Updated: Nov 26, 2020
When we think of slavery, most of us automatically think of Africans kidnapped, brought to this country, sold and worked six days a week, treated more like farm animals than humans. It’s still stunning to me that “Christian” slave merchants and slaver owners were able to ignore this clear command of God.
“Anyone who kidnaps someone is to be put to death, whether the victim has been sold or is still in the kidnapper’s possession.” Exodus 21:16
God required the death penalty for kidnapping people for slavery, or holding people they knew were kidnapped!
But in the Old Testament, God imagined some masters so kind and compassionate that slaves would voluntarily choose slavery for life. “If you buy a Hebrew servant, he is to serve you for six years. But in the seventh year, he shall go free, without paying anything. If he comes alone, he is to go free alone; but if he has a wife when he comes, she is to go with him. If his master gives him a wife and she bears him sons or daughters, the woman and her children shall belong to her master, and only the man shall go free. But if the servant declares, ‘I love my master and my wife and children and do not want to go free,’ then his master must take him before the judges. He shall take him to the door or the doorpost and pierce his ear with an awl. Then he will be his servant for life.” Exodus 21:2-6
Note first, that God is not talking about a kidnapped, captured slave, but one the master buys, generally to pay off the slave’s indebtedness. The master does not own the slave for life, but has the use of that servant or slave for six years. This person was in practice, an indentured servant.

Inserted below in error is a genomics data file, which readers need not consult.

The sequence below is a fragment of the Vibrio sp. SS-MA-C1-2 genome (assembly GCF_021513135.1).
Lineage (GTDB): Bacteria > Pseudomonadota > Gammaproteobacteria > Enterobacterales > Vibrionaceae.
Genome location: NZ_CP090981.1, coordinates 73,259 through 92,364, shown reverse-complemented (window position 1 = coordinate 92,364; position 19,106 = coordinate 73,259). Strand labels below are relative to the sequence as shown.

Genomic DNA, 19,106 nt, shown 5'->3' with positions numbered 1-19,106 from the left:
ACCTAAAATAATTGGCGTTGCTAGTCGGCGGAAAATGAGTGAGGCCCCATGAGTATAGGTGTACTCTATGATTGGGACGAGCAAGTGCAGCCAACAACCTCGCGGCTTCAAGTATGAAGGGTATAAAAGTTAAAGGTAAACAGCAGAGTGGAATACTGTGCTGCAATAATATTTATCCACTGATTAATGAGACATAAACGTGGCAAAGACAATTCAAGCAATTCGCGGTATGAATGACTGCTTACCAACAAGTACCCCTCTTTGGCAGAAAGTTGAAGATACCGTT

However at the end of the six years, he or she had the option to either be set free, or become a servant for life. Why in the world would a person ever want do that?
If the slave got married and had children, his wife and children would have to remain slaves. So it could be a male slave, who could be set free, would not want to be separated from his family, therefore would voluntarily remain a slave for life out of love for his family, not the master.
However, it’s also possible that the master was so kind, fair and fed and clothed his slaves so well, that a slave would prefer to be that master’s slave, than risk trying to find employment in a harsh world beyond his master’s borders. In either case, a pieced ear was the symbol of a slave, or servant for life.
Slaves to God
“Don’t you know that when you offer yourselves to someone as obedient slaves, you are slaves of the one you obey—whether you are slaves to sin, which leads to death, or to obedience, which leads to righteousness?” Romans 6:16
Paul, in this passage is telling us that all people are slaves to something, either to sin, or to righteousness. But more to the point, he says that we all “offer” ourselves to one or the other, just like Old Testament Hebrew slaves. We have that choice!
All true believers are slaves to God.
“But now that you have been set free from sin and have become slaves of God, the benefit you reap leads to holiness, and the result is eternal life.” Romans 6:22
I can almost see you shaking your head in agreement. Yup, I believe that! The question is, would the people who know you best characterize you as a slave to God? Would they say your greatest pleasure is serving God and others? At your funeral, will the phrase, “He or she was a true servant of God,” be said out loud by your friends and family?”
More importantly, would Jesus, as he examines your life, consider you his servant for life?
How following Jesus works in real life.
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